Rainfall over the Hawaiian Islands has been declining since 1978.

Is the drying trend due to global warming? Yes, says a team of researchers who found that climate models don't have enough resolution to capture the diverse rainfall pattern over Hawaii, where dry and wet areas often lie only a mile or even less apart, and so devised a method called 'statistical downscaling.'

 They first got a take on the effects of the general drying trend on local heavy-rain days by reanalyzing observations from 1978 to 2010 at 12 rain-gauge stations spread throughout the islands. Studying hundreds of weather patterns during such days, they identified the typical atmospheric circulation patterns in the North Pacific that favor heavy rains over Hawaii. 

Using those weather patterns linked to heavy rains, their statistical model estimates the number of heavy rain events during a year. They found that the large circulation patterns over the mid-latitude and tropical North Pacific have already shifted since 1978 so that fewer weather disturbances reach the Islands during the rainy season from November through April.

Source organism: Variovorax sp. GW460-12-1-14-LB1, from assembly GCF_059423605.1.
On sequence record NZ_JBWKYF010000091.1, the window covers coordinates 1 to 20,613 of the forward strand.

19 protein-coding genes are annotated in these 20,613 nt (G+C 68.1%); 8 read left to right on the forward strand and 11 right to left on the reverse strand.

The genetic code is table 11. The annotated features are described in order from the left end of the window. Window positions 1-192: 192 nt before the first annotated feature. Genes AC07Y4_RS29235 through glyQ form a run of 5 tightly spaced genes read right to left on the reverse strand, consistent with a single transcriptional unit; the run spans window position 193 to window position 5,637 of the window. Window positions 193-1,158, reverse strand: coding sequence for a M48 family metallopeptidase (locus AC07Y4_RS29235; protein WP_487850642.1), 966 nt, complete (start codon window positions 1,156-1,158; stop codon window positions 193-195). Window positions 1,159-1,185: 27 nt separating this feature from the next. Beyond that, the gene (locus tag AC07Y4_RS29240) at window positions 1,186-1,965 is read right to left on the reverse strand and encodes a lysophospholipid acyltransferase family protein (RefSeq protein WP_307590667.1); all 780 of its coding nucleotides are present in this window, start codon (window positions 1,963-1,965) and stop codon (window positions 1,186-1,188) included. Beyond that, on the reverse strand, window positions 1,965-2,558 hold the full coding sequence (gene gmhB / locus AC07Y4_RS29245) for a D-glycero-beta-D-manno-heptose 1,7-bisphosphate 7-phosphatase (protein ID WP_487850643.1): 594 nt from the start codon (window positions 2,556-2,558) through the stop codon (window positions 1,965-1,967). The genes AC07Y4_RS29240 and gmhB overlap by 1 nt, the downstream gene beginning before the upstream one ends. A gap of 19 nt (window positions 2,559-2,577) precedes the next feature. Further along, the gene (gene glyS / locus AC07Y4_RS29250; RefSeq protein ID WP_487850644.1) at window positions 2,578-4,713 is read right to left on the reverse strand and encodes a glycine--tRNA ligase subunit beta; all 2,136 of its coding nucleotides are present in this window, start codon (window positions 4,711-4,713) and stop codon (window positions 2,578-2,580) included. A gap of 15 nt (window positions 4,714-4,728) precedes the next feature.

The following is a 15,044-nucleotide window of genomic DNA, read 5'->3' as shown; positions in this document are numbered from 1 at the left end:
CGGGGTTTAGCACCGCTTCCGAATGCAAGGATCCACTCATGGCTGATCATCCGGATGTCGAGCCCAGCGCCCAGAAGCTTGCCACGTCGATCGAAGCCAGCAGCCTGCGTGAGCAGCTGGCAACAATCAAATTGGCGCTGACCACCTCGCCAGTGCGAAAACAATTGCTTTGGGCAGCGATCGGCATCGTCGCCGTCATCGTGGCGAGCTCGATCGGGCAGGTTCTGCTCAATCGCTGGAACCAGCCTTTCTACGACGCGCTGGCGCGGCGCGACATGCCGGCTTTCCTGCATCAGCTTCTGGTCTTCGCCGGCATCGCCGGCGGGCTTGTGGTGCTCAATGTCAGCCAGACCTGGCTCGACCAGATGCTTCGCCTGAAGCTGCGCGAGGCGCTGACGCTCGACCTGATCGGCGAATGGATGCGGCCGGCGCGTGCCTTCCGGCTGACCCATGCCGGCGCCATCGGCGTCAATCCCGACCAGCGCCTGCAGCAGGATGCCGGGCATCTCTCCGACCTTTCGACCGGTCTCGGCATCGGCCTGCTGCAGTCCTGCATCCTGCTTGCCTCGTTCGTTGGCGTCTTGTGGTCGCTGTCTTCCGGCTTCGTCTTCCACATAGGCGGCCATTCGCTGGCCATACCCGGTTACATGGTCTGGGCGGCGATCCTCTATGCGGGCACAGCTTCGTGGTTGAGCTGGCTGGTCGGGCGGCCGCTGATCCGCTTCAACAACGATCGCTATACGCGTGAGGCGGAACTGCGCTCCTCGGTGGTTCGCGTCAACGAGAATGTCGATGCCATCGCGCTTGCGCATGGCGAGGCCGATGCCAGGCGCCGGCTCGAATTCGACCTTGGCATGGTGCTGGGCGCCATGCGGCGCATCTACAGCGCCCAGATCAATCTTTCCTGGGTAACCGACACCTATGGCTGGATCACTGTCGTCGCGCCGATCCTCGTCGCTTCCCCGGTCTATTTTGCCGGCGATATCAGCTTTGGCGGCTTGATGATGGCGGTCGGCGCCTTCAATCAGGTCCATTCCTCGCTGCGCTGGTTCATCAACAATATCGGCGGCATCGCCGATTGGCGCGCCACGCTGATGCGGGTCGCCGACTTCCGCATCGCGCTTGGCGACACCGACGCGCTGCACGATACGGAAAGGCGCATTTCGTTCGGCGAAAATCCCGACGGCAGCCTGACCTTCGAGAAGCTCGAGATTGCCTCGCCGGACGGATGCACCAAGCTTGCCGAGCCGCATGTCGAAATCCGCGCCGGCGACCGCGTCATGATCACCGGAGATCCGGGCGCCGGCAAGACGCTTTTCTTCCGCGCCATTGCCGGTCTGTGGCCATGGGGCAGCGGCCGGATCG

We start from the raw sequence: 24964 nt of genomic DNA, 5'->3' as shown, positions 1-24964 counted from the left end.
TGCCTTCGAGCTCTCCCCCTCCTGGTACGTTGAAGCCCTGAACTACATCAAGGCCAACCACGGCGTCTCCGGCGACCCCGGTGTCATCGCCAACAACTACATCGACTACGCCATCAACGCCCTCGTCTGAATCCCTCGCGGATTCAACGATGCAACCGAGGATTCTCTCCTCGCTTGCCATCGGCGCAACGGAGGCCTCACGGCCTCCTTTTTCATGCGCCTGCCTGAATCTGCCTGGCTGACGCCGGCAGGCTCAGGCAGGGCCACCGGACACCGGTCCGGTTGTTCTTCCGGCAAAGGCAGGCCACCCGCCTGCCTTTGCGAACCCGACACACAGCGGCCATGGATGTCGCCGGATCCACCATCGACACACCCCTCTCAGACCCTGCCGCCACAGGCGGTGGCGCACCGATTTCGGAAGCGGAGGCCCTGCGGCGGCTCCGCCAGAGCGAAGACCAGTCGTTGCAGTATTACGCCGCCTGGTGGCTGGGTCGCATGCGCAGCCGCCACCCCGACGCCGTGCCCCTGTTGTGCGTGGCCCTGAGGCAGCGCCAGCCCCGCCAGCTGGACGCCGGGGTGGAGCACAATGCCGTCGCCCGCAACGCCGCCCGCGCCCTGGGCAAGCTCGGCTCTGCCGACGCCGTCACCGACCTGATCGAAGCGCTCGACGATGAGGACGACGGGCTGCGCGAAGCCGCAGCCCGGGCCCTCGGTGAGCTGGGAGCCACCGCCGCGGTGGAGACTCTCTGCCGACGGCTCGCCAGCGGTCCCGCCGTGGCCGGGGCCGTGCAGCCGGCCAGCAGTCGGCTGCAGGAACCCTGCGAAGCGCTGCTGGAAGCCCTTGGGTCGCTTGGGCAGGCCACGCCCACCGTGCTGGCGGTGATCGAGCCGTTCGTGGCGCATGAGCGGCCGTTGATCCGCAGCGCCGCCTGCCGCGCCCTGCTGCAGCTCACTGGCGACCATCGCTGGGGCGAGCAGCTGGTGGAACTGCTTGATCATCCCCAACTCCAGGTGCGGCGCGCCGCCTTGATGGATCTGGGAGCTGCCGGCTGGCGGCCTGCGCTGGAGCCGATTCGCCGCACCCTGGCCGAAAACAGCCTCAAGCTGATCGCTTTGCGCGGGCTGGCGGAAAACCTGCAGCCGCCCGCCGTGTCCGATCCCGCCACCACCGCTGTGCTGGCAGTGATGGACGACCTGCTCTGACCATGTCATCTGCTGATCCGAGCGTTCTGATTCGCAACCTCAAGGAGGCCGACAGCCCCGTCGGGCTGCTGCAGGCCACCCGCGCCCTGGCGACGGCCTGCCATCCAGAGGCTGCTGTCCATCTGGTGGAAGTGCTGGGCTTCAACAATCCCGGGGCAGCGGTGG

"We can't predict individual rain events with our method," clarifies Professor Thomas W. Giambelluca from the Department of Geography at  University of Hawaii at Manoa, "but it gives us a very good estimate of the number of heavy rain events in a given season based on the large-scale atmospheric circulation patterns."

"The patterns we saw did not surprise us," says lead investigator Oliver Elison Timm. "For example, we found that the typical winter Kona storms with moist air-flow from the South often produce torrential rains in the islands."

It still rains in Hawaii. Just not as much. Credit: Gisela Speidel, International Pacific Research Center, University of Hawaii at Manoa

Combining information from their statistical model and other climate models that use projected increase in greenhouse gases until the end of this century as drivers, they conclude that we can expect the recent trend towards drier winter seasons with fewer heavy-rain days to continue through the end of this century. 

"It is extremely difficult to take all the uncertainties into account and our overall result may not apply to all sites in Hawai'i," cautions Senior Researcher Henry Diaz from the University of Colorado. "We are just beginning to understand the details of how climate change will affect the Hawaiian Islands. We do not know yet how further warming will impact extreme heavy downpours."

Published in the Journal of Geophysical Research